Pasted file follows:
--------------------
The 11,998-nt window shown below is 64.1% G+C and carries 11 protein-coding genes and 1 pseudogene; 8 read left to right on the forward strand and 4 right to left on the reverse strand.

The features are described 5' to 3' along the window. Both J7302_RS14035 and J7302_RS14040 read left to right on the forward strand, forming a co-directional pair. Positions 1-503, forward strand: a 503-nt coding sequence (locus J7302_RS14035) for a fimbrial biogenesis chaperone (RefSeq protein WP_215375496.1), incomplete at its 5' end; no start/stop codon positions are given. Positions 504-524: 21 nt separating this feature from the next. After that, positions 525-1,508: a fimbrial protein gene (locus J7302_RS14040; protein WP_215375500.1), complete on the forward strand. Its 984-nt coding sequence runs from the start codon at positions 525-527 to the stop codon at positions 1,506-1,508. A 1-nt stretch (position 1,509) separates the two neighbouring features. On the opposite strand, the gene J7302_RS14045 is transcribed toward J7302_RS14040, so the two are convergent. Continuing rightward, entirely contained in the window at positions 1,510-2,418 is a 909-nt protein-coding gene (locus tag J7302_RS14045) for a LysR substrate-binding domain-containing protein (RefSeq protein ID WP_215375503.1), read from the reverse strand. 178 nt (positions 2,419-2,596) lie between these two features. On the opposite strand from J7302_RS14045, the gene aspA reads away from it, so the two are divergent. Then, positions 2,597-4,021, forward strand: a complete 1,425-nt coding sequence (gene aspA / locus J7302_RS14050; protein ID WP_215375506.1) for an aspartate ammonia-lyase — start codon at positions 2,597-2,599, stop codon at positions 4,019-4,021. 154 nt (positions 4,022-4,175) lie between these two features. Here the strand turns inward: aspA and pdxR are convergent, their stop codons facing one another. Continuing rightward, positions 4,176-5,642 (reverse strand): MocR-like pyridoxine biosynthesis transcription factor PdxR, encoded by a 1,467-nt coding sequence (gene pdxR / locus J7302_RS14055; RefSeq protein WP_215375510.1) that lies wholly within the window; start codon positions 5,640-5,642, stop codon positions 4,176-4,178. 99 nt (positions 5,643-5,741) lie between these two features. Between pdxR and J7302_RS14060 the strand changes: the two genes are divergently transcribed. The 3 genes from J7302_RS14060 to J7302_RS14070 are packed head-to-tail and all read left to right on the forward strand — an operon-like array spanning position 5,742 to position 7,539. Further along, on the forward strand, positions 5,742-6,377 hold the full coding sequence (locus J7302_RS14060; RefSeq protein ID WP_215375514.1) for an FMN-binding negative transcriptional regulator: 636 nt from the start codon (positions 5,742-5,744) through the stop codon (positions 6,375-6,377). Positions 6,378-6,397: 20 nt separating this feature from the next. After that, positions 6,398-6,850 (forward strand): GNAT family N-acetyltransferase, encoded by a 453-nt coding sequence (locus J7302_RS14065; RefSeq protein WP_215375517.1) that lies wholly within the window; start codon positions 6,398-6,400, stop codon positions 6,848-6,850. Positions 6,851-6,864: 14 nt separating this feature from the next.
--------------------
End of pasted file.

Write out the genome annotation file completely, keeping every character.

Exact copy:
The 11,998-nt window shown below is 64.1% G+C and carries 11 protein-coding genes and 1 pseudogene; 8 read left to right on the forward strand and 4 right to left on the reverse strand.

The features are described 5' to 3' along the window. Both J7302_RS14035 and J7302_RS14040 read left to right on the forward strand, forming a co-directional pair. Positions 1-503, forward strand: a 503-nt coding sequence (locus J7302_RS14035) for a fimbrial biogenesis chaperone (RefSeq protein WP_215375496.1), incomplete at its 5' end; no start/stop codon positions are given. Positions 504-524: 21 nt separating this feature from the next. After that, positions 525-1,508: a fimbrial protein gene (locus J7302_RS14040; protein WP_215375500.1), complete on the forward strand. Its 984-nt coding sequence runs from the start codon at positions 525-527 to the stop codon at positions 1,506-1,508. A 1-nt stretch (position 1,509) separates the two neighbouring features. On the opposite strand, the gene J7302_RS14045 is transcribed toward J7302_RS14040, so the two are convergent. Continuing rightward, entirely contained in the window at positions 1,510-2,418 is a 909-nt protein-coding gene (locus tag J7302_RS14045) for a LysR substrate-binding domain-containing protein (RefSeq protein ID WP_215375503.1), read from the reverse strand. 178 nt (positions 2,419-2,596) lie between these two features. On the opposite strand from J7302_RS14045, the gene aspA reads away from it, so the two are divergent. Then, positions 2,597-4,021, forward strand: a complete 1,425-nt coding sequence (gene aspA / locus J7302_RS14050; protein ID WP_215375506.1) for an aspartate ammonia-lyase — start codon at positions 2,597-2,599, stop codon at positions 4,019-4,021. 154 nt (positions 4,022-4,175) lie between these two features. Here the strand turns inward: aspA and pdxR are convergent, their stop codons facing one another. Continuing rightward, positions 4,176-5,642 (reverse strand): MocR-like pyridoxine biosynthesis transcription factor PdxR, encoded by a 1,467-nt coding sequence (gene pdxR / locus J7302_RS14055; RefSeq protein WP_215375510.1) that lies wholly within the window; start codon positions 5,640-5,642, stop codon positions 4,176-4,178. 99 nt (positions 5,643-5,741) lie between these two features. Between pdxR and J7302_RS14060 the strand changes: the two genes are divergently transcribed. The 3 genes from J7302_RS14060 to J7302_RS14070 are packed head-to-tail and all read left to right on the forward strand — an operon-like array spanning position 5,742 to position 7,539. Further along, on the forward strand, positions 5,742-6,377 hold the full coding sequence (locus J7302_RS14060; RefSeq protein ID WP_215375514.1) for an FMN-binding negative transcriptional regulator: 636 nt from the start codon (positions 5,742-5,744) through the stop codon (positions 6,375-6,377). Positions 6,378-6,397: 20 nt separating this feature from the next. After that, positions 6,398-6,850 (forward strand): GNAT family N-acetyltransferase, encoded by a 453-nt coding sequence (locus J7302_RS14065; RefSeq protein WP_215375517.1) that lies wholly within the window; start codon positions 6,398-6,400, stop codon positions 6,848-6,850. Positions 6,851-6,864: 14 nt separating this feature from the next.